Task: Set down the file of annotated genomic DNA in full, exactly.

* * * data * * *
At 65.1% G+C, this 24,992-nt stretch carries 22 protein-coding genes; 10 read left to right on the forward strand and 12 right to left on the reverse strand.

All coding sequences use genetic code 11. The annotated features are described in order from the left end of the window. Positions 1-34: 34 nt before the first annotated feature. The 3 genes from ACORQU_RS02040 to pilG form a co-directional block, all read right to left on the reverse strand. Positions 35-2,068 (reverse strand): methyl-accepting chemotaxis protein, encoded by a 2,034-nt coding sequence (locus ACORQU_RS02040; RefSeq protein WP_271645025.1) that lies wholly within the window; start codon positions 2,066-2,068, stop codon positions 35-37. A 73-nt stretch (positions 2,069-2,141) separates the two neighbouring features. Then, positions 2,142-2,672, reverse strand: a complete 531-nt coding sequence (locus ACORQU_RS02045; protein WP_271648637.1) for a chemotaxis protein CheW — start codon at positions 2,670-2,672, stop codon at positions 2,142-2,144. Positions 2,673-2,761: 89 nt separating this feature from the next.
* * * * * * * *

At 65.1% G+C, this 24,992-nt stretch carries 22 protein-coding genes; 10 read left to right on the forward strand and 12 right to left on the reverse strand.

All coding sequences use genetic code 11. The annotated features are described in order from the left end of the window. Positions 1-34: 34 nt before the first annotated feature. The 3 genes from ACORQU_RS02040 to pilG form a co-directional block, all read right to left on the reverse strand. Positions 35-2,068 (reverse strand): methyl-accepting chemotaxis protein, encoded by a 2,034-nt coding sequence (locus ACORQU_RS02040; RefSeq protein WP_271645025.1) that lies wholly within the window; start codon positions 2,066-2,068, stop codon positions 35-37. A 73-nt stretch (positions 2,069-2,141) separates the two neighbouring features. Then, positions 2,142-2,672, reverse strand: a complete 531-nt coding sequence (locus ACORQU_RS02045; protein WP_271648637.1) for a chemotaxis protein CheW — start codon at positions 2,670-2,672, stop codon at positions 2,142-2,144. Positions 2,673-2,761: 89 nt separating this feature from the next.